Have you ever been to a city that you do not necessarily miss, but its name nevertheless evokes emotions in you? That’s how I feel about Ho Chi Minh City (Saigon), my hometown and an indispensable part of my identity. The metropolitan city has witnessed many cultural and historical turns, and has become Vietnam’s most prominent melting pot over the years. Immersing yourself in Saigon is a one of a kind experience, and you should definitely pay it a visit as soon as you can! You will understand why I have fallen for it over and over again.
When comparing Saigon to Dutch cities, it could be described as a cross-over between Amsterdam and Rotterdam. Many Vietnamese in the Netherlands have drawn the parallel between Saigon and Rotterdam, as both cities pride themselves as major industrial hubs. However, Amsterdam and Saigon also strike a strange resemblance: bustling, charming and picturesque. Both cities are open to people of all shapes and sizes and from every corner of the world. Saigon residents are similar to Amsterdammers: They go about their busy, fast-paced lives but they are far from being crude, pushy or distant. When you seek help, they welcome you with genuine affection and hospitality.
Yet, Saigon is astronomically more chaotic than Amsterdam. I have been asked multiple times how I managed to adapt to the intense Amsterdam lifestyle so easily. I always answer with a shrug: “Because I have lived in Saigon. And in comparison, Amsterdam is tranquil.” Being in Saigon means you can easily get carried away by its eccentric charms: the dust, the noise, the traffic, the honks, the chatter, the streets, the motorcycles, the karaoke, or the eateries on the sidewalk. The city is so incredibly hectic that travellers have even made tutorials on how to safely cross the road.
However, what sets Saigon apart from anywhere else is its cultural and culinary diversity. Since many Vietnamese city dwellers and expats reside in this remarkable city, Saigon’s food culture is a mix of Vietnamese cuisine and Western food. Your first stop should unquestionably be the Ben Thanh Market, where stalls have been arranged to represent the Vietnamese street food scene. From fresh spring rolls (gỏi cuốn), various noodles soups (bún riêu, bún mắm) to shellfish (ốc) and fried dough (bột chiên), these mouthwatering dishes will make your tastebuds fall hopelessly in love. Despite the variety that this market offers, I highly recommend branching out to explore less tourist-ridden spots.
Instead, one must look out for truly local hole-in-the-wall eateries (quán) to fully experience the culinary prowess, authenticity, and ambiance that I so dearly adore. If you are a first-time traveller, start with the basics such as the sandwich (bánh mì), Phở, broken rice (cơm tấm) and pork rice noodles (hủ tiếu) before advancing to more exotic dishes. Once you have indulged yourself in Saigon’s most luscious food, your palate will never be satisfied anywhere else anymore.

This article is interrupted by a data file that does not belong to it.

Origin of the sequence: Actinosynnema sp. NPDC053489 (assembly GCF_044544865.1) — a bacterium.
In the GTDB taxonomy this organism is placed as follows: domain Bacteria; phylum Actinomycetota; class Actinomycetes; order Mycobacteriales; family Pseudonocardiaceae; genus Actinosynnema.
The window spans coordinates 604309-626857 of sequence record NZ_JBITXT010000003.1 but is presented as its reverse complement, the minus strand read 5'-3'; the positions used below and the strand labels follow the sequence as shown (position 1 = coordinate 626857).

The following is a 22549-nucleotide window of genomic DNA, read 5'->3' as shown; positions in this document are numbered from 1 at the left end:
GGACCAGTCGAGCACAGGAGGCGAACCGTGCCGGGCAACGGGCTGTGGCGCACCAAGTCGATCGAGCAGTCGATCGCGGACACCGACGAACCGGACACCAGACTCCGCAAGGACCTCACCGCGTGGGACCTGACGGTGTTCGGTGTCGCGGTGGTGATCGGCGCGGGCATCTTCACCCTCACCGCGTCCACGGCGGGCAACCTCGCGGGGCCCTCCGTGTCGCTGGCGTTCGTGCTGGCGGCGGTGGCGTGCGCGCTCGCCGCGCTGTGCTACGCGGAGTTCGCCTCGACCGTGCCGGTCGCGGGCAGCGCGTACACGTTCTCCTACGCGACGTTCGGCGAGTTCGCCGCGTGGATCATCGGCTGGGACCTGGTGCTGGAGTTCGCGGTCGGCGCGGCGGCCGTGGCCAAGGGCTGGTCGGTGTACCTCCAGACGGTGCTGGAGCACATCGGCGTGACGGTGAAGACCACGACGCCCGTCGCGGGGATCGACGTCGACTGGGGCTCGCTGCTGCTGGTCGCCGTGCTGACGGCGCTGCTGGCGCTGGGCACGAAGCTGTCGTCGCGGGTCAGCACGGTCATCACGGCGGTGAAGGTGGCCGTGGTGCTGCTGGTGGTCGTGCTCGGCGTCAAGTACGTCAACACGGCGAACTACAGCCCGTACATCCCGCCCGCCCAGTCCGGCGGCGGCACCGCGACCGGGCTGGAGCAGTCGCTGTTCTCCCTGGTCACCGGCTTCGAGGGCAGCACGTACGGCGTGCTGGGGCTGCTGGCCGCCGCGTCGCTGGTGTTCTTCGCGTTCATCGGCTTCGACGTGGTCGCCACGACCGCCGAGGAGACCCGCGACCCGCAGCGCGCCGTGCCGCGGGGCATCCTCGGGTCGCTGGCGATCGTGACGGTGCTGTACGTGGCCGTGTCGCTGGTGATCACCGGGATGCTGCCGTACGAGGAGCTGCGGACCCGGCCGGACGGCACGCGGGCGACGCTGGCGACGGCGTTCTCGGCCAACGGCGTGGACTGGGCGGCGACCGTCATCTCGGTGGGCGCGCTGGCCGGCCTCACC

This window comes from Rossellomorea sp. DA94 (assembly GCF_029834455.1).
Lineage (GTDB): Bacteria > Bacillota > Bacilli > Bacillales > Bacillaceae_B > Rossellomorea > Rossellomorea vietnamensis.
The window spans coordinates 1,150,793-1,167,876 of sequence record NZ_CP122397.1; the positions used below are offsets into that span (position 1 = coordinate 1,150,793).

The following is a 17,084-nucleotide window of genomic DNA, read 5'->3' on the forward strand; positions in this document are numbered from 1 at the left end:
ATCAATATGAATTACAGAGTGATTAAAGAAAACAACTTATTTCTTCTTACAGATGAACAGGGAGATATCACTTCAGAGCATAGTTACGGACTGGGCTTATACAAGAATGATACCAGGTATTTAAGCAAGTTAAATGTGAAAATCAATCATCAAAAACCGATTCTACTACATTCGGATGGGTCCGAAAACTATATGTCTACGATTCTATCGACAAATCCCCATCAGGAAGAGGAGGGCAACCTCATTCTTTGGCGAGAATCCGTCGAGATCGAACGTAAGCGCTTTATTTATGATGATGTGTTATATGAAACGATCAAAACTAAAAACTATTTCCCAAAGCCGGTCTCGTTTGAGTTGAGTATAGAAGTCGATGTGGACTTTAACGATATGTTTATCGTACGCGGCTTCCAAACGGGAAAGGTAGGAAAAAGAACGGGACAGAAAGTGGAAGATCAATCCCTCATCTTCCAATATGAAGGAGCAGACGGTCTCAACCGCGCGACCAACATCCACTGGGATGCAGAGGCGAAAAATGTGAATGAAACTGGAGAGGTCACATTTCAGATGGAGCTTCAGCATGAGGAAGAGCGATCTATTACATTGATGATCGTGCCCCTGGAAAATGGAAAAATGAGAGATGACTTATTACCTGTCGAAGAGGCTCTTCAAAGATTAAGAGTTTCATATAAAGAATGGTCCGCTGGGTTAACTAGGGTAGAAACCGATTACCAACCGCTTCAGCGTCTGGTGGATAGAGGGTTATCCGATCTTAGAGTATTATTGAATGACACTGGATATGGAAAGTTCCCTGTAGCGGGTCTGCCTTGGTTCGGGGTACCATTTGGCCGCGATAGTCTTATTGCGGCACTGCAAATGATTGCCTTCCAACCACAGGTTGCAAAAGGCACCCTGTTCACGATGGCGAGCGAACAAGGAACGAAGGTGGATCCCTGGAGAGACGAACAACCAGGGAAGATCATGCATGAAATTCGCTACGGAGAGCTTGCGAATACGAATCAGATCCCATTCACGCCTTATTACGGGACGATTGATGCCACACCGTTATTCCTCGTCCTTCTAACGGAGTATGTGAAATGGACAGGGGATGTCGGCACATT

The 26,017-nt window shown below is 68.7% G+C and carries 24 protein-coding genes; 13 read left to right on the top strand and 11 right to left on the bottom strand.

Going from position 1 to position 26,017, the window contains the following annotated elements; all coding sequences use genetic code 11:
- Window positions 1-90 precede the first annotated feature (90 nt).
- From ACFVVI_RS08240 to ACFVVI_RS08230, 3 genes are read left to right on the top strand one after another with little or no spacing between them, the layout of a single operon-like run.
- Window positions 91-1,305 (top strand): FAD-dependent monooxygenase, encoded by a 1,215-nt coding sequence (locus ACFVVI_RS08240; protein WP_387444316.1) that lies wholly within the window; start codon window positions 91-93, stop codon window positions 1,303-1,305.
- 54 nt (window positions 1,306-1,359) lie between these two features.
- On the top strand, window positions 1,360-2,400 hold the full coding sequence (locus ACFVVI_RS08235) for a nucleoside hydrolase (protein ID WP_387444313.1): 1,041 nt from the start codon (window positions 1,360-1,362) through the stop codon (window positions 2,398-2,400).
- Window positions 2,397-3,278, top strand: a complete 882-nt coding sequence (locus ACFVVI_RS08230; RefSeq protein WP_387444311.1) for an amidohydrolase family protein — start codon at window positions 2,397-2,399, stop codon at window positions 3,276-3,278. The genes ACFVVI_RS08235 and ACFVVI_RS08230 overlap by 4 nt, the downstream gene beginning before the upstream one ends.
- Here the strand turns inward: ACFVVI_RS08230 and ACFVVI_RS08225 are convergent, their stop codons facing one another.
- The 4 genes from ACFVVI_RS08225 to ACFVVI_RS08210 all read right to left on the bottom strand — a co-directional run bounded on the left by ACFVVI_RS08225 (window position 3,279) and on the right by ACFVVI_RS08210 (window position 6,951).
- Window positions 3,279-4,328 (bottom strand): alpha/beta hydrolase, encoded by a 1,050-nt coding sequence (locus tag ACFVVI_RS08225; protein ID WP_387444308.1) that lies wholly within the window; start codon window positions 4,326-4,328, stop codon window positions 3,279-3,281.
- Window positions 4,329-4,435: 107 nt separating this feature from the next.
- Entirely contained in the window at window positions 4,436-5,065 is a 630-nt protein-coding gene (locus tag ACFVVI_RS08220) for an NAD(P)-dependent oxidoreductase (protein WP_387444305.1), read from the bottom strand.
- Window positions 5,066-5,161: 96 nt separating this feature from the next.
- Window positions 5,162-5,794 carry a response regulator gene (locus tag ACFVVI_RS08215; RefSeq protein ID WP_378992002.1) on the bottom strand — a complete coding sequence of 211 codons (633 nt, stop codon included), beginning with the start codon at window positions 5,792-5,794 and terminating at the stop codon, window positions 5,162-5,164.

Unfortunately, Saigon is not the place for nature lovers. There is not much greenery going on, but the city makes up for it with its rich cultural heritage. Vietnam has been subject to a 150-year-long history of colonization by the Chinese, the French and the Americans and as a result Vietnamese architecture and landmarks have been heavily influenced. The French remnants in Saigon are omnipresent throughout the city and especially in the city center. Some notable attractions include the antique Saigon’s Notre Dame Cathedral, the City Post Office, and the Opera House. The Chinese settlers have also left their cultural imprint on Saigon, as evident in their communities in District 5 and 6, an area colloquially known as Chợ Lớn. Saigon is also known for its religious landmarks such as Ngọc Hoàng Pagoda and the Instagrammable Tân Định Church. Notable are also its history museums such as the War Remnants Museum and the Ho Chi Minh City Museum. These historic landmarks paired with the modern high-rise buildings represent what makes Saigon truly special: a place where the past and present do not collide but co-exist.
Similarly to Amsterdam, Saigon is divided into different districts which cater for every niche appetite. As a tourist, you will most likely stick to District 1, the flashy and fancy downtown with skyscrapers and giant shopping malls. Nightlife in District 1 is the wilder sister of Amsterdam’s Red Light District, proving its popularity among expats and the Vietnamese youth. If you want to distance yourself from the hustling crowds, pay the lesser known District 3 and Binh Thanh District a visit. Saigon also has its shady neighborhoods such as District 4, but if you are in the mood for something more adventurous, why not give it a shot?
However, as a local, I feel obligated to provide you with some safety tips. Saigon is not known for its high security, so make sure that you always keep your belongings close to your body and refrain from using your phone when you are standing close to a street or sitting on a motorcycle. To maximize your experience as a novice traveller, I highly suggest pairing up with a Vietnamese companion as this will greatly reduce the language barrier and help you bypass touristy destinations and scams.
Even though Saigon is notoriously linked to chaos and noise, there are always tranquil places for us to slow down and catch a breath if you know where to find them. From hidden, lovely cafes to hushed parks, you are welcome to take a minute to relax, set aside your worries, and watch people live their busy lives. It is just you and the city, sharing an intimate bond. Consider this piece a love letter, an ode, a tribute, and an invitation to the place I was born and raised in. A place that I can proudly call: Home.